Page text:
“Organic thin films absorb light more efficiently than silicon, so the overall thickness you need to absorb that light is very small,” Kippelen said. “Even if you scale their area up, the overall volume of your detector remains small with organics. If you increase the area of a silicon detector, you have a larger volume of materials that at room temperature will generate a lot of electronic noise.”

The active layer used to construct the organic photodiodes is only 500 nm thick. A gram of the material could coat the surface of an office desk, and is approximately the size of a human fingertip.

X-ray applications, where medical personnel require use of the smallest levels of radiation possible to minimize delivered dosages, would also benefit from sensitive and large-area organic photodiodes. Lidar, too, is a potential application Fuentes-Hernandez identified.

“One [application] that has caught our imagination for a long time is to develop low-cost wide-aperture eye-like cameras,” Fuentes-Hernandez told Photonics Media. “Easy-to-fabricate, nonplanar photodetector arrays can be used to simplify imaging systems. Think for instance in the retina of a human eye, where photodetectors are distributed on a curved surface. This curved photodetector surface allows the eye to use a single lens to create an image, across a large field of view, that does not suffer from field curvature aberrations.”

Currently, the researchers are working on improving photodetector response time; faster photodetection would enable a wider range of future and forthcoming applications, Fuentes-Hernandez said, and the team is aiming to increase its understanding of the physical mechanism that limits the photodiode response time.

“There is a real need to develop photodetector technologies that are more scalable, and one of the motivations of this work is to advance organic technology that we know is cost-effective for scaling,” he said.

“Because we use materials that are processed from inks using printing techniques, they are not as ordered as crystalline materials,” Kippelen said. “As a result, the carrier mobility and the velocity of the carriers that can move through these materials are lower, so you can’t get the same fast signals you get with silicon. But for many applications you don’t need picosecond or nanosecond response time.”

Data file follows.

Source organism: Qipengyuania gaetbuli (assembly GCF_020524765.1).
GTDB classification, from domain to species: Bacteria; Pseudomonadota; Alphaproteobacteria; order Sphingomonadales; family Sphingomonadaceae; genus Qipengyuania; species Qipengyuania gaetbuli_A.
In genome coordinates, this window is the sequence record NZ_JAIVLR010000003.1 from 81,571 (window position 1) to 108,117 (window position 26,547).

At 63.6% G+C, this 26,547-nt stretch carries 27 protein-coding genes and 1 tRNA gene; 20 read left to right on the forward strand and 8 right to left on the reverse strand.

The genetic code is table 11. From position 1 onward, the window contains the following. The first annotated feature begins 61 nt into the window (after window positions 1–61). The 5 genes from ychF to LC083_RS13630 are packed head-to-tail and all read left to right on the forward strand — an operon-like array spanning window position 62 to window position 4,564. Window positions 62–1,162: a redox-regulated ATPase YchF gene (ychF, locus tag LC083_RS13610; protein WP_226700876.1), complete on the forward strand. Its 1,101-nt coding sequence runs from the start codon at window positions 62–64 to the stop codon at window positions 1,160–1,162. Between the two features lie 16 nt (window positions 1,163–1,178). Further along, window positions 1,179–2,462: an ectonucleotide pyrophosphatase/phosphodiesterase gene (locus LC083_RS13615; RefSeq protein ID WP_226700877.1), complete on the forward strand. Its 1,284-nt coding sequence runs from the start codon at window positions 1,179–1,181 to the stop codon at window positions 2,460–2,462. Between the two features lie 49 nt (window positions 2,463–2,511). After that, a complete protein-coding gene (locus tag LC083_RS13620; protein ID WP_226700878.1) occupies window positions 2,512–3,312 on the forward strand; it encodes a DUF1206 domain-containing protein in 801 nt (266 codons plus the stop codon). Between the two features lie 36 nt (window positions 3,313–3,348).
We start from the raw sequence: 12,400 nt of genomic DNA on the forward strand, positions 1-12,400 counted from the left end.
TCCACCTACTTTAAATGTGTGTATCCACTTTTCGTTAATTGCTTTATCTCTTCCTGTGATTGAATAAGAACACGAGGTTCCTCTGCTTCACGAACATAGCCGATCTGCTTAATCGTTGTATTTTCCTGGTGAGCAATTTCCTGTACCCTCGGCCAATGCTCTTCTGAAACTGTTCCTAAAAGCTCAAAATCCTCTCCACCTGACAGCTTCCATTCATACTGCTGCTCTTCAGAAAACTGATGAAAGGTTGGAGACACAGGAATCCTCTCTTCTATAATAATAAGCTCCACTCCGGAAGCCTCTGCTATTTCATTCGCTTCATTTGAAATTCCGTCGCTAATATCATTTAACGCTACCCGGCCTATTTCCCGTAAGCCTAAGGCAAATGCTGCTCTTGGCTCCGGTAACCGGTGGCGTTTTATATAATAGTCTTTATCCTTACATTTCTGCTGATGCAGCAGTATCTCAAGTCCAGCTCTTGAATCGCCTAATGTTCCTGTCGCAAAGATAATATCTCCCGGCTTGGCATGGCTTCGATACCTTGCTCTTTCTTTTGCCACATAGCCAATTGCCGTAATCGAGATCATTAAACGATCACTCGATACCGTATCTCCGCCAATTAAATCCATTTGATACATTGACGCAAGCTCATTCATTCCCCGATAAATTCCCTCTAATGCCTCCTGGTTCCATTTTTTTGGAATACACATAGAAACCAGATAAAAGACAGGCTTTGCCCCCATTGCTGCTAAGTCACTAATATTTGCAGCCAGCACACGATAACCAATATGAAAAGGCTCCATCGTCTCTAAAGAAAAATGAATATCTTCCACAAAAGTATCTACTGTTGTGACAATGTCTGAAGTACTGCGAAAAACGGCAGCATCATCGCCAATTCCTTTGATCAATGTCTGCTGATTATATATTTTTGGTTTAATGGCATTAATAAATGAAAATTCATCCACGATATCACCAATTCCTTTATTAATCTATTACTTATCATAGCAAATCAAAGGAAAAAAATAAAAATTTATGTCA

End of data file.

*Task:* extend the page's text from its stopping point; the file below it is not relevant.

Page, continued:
The organic photodiodes do currently show electronic noise current values in the tens of femtoampere range. They also show noise-equivalent power values of a couple of hundreds of femtowatts.

“Advances like this will allow us to change the conventional wisdom that switching to organic materials that can lead to scalable devices would mean giving up performance,” Kippelen said. “We can’t anticipate all the new applications that could be.”

This research was supported by the Department of the Navy, Office of Naval Research; the MURI Center for Advanced Organic Photovoltaics; the Air Force Office of Scientific Research; the Department of Energy/National Nuclear Security Administration; the Consortium for Nonproliferation Enabling Capabilities; the Consortium for Enabling Technologies and Innovation; Chilean National Commission for Scientific and Technological Research; the Doctoral Fellowship program “Becas Chile” from the Colombian Administrative Department of Science, Technology, and Innovation through the program Fulbright-Colciencias; the National Science Foundation through the Research Experiences for Undergraduates program; and the Brazil Scientific Mobility Program through an Academic Training Opportunities grant.

The research was published in Science (www.doi.10.1126/science.aba2624).

Photonics Spectra
Jan 2021
1. The variation in intensity of a light beam as it travels through the atmosphere. 2. In radiation physics, a light flash formed by an ionizing event in a phosphor; a flash formed when rapidly traveling particles, such as alpha particles, travel through matter. 3. In lasers, rapid changes in the levels of irradiance in the cross section of a laser beam.
thin film
A thin layer of a substance deposited on an insulating base in a vacuum by a microelectronic process. Thin films are most commonly used for antireflection, achromatic beamsplitters, color filters, narrow passband filters, semitransparent mirrors, heat control filters, high reflectivity mirrors, polarizers and reflection filters.
Research & TechnologyGeorgia TecheducationAmericascoatingsphotovoltaicsSensors & DetectorsConsumerenergyphotodiodeschemistryscintillationthin film3d printingscienceTech Pulse